The Milken Institute and The Harris Poll today released the findings of a joint research program called “The Listening Project,” finding a global void in leadership as the COVID-19 pandemic has killed more than one million people worldwide and has crippled international economies.
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Source: Milken Institute and The Harris Poll, “The Listening Project”
The global survey, which was conducted in two phases (before and during COVID-19*) among nearly 30,000 people across 27 countries, found “access and affordability to healthcare” and “communicable/infectious disease containment and prevention” tied as the top two priorities on the list. “Corruption and transparency” rose to the third most urgent problem, as citizens became frustrated with government’s handling of COVID-19 around the globe.
“The Listening Project” demonstrates the widespread lack of support for how countries have handled COVID-19. For example:
Globally, 71% of respondents said “this is the lowest point in my country’s history.”
Nearly two-thirds of people say that “their leaders are out of touch with the rest of the country” (63%) and that “the people running the country don’t really care what happens to me” (62%).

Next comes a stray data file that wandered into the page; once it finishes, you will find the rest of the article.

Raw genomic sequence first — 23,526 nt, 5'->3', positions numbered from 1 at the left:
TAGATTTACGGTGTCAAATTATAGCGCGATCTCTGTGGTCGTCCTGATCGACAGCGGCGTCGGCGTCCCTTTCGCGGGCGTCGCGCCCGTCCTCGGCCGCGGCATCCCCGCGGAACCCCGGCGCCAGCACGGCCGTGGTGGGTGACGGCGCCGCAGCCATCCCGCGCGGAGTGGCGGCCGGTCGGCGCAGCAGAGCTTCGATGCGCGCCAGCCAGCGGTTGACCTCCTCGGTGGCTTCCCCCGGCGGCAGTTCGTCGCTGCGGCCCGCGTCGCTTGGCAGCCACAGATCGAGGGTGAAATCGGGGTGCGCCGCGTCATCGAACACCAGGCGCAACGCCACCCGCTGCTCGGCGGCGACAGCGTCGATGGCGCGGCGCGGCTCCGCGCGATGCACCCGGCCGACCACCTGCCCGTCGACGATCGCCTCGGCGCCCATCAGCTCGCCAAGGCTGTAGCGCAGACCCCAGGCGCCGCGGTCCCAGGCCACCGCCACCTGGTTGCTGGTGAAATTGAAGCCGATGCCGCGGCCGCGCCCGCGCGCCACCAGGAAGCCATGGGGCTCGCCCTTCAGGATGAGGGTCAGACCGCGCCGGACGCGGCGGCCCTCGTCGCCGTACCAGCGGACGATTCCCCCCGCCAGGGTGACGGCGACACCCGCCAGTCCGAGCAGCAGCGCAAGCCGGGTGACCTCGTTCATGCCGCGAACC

Out of 12 countries surveyed in September, in only three (Malaysia, China, and India) did more than half of the respondents strongly support their country’s handling of the pandemic.
In the U.S., only 29% of respondents strongly support the country’s response.
“‘The Listening Project’ confirms the most urgent global priorities for which we and our partners across corporate, government, and philanthropic sectors must develop solutions,” said Richard Ditizio, President and COO of the Milken Institute. “Through the Milken Institute’s convening and programmatic platforms, we help leaders, experts, and influencers step up to the challenges in front of us, whether it’s rapidly developing vaccines and treatments, increasing access
Press release from the Office of Senator Kevin Witkos:
Oct. 11, 2020
State Senator Kevin Witkos (R-Canton) is honored to announce that he has recently received a Leadership Award from the Computer Science Teachers Association (CSTA) and ReadyCT for his work in supporting computer science education in Connecticut. The award was recently presented during the CSTA & ReadyCT Virtual Summit held on October 2nd.
“I am honored to have received this award and I’m so proud of the efforts we’ve made over the past few years in ensuring computer science becomes part of the curriculum for students across Connecticut and that our teachers recognize the importance of this field. With many industries and sectors of our economy becoming more technological and digital, computer science skills are more important than ever. I’m proud of the bipartisan work that went into passing this legislation and so thankful for the work of CSTA, ReadyCT, Code.Org, and all of the hard working educators and computer science advocates across Connecticut” said Senator Witkos.